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Republicans Don’t Know What They Believe Anymore. Thanks To Kavanaugh, It May Not Matter.

The installation of a conservative majority on the high court staves off the GOP’s reckoning with its core problems for a while longer.

Back in 2017, author Robert P. Jones described Donald Trump’s stunning victory in the 2016 presidential election as the “death rattle of White Christian America”. Seeing demographic and cultural changes rapidly shift against them, Jones argues that evangelical voters entered into a pact with Trump, tossing aside his lack of conservative bona fides with the expectation that he would appoint judges who would turn the judiciary’s rightward march into a decades-long conservative majority.

Last Saturday’s confirmation of Brett Kavanaugh to the U.S. Supreme Court felt like the president honoring his side of the pact in full — not only to his evangelical base but to the Republican Party as a whole. In addition to the presidency and both houses of Congress, as well as numerous down-ballot seats, a conservative majority on the high court all but ensures a GOP firewall against the Democrats’ agenda even if the party is displaced by a blue wave come November.

In fact, one could argue the current Republican majority in Congress has functioned as little more than a check on the policy ambitions of Democrats and liberal activists. The 2010 midterms put Republicans in a position to enact extreme partisan gerrymandering and voter suppression tactics at the state level, ultimately helping the party to hold the House and take back the Senate in 2016 despite getting only 42 percent of the total Senate vote that year. And Republicans have governed like a minority ruling party, stonewalling programs that enjoy broad support from the American public, including the Affordable Care Act’s Medicaid expansion.

The current Republican Party is what a ruling party looks like when it has abandoned the job of persuading voters to its side. Mitch McConnell knows that gutting Medicare to pay for corporate tax cuts will not win his party any legislative majorities in the foreseeable future, so he has sought to install Republican power permanently — either by exploiting senate rules to deny the Democrats’ agenda or shove through his own.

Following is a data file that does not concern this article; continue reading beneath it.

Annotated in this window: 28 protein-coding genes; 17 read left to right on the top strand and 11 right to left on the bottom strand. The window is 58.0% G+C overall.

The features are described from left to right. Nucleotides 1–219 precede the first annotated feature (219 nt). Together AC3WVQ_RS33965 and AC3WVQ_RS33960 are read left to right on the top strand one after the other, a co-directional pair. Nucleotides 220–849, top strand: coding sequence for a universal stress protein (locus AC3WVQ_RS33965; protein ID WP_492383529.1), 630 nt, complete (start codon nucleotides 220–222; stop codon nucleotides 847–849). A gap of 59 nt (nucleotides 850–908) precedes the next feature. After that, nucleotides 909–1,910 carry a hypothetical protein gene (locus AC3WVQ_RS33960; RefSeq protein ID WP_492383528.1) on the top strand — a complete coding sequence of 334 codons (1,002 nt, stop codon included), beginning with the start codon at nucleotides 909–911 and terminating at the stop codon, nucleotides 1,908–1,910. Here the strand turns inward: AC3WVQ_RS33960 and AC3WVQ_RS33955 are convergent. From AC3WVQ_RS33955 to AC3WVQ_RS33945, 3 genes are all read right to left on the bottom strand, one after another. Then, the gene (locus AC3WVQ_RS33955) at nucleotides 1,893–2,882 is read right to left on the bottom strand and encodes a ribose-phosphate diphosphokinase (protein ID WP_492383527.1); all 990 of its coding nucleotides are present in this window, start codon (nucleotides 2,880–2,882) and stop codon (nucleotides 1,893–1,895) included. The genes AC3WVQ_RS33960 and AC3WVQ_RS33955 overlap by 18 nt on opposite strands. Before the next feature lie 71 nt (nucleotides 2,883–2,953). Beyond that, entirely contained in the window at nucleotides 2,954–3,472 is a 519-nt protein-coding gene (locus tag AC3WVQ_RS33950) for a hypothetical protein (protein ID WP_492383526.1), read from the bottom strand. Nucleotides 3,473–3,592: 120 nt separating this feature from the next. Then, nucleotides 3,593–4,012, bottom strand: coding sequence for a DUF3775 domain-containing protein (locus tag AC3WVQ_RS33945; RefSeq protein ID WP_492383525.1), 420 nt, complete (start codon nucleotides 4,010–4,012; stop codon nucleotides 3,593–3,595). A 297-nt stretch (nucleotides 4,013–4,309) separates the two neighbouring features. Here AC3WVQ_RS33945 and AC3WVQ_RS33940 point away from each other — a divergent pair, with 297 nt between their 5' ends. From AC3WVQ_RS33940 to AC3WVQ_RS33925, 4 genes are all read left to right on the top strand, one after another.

And yet, even with entrenched power at all levels of government, Republicans maintain that they are the real victims of an angry, anti-male, anti-free speech leftist mob. The disconnect between the party’s concrete institutional power and its self-constructed victimization is not an oversight on the part of President Trump or Mitch McConnell— it is how Republicans justify their party’s march toward authoritarian nationalism.

After all, the core message behind evangelicals’ pact with Donald Trump was that a Trump presidency would be the right’s “last chance” to save America from the swaths of nonwhite voters Democrats wanted to bring into the electorate. With the stakes this high, Republicans figure they can’t afford to be preoccupied with the rules and norms of popular democracy.

But Republicans’ antipathy towards their own power is also an admission of their unwillingness to govern beyond the cues they take from Fox News and other right-wing media. They have long given up making serious appeals to voters outside of their core base, hanging their hopes instead on a permanent white racial backlash to an increasingly browning America.

This might also explain why Republicans don’t feel pressured to make much sense of their own policy goals while in power — policy isn’t what's getting them elected anyway. Last Friday I was struck by the way Justice Kavanaugh’s confirmation vote began with assurances from Maine Senator Susan Collins that Kavanaugh would not vote to undermine Roe v. Wade, and concluded with anti-abortion activists celebrating the bleak future of Roe thanks to Kavanaugh. The blatant inconsistency and indifference to the truth felt a lot like watching the Obamacare repeal effort play out again, as well as the fight over the Trump administration’s family separation policy.

Republicans don’t know what they believe anymore, except that they are on the losing end of a cultural shift among the public that has yet to cost them big electorally. With Kavanaugh on the bench, they may be able to stave off such a loss for a while longer.

Writing at the intersection of politics and pop culture. Based in Atlanta, GA. Email:

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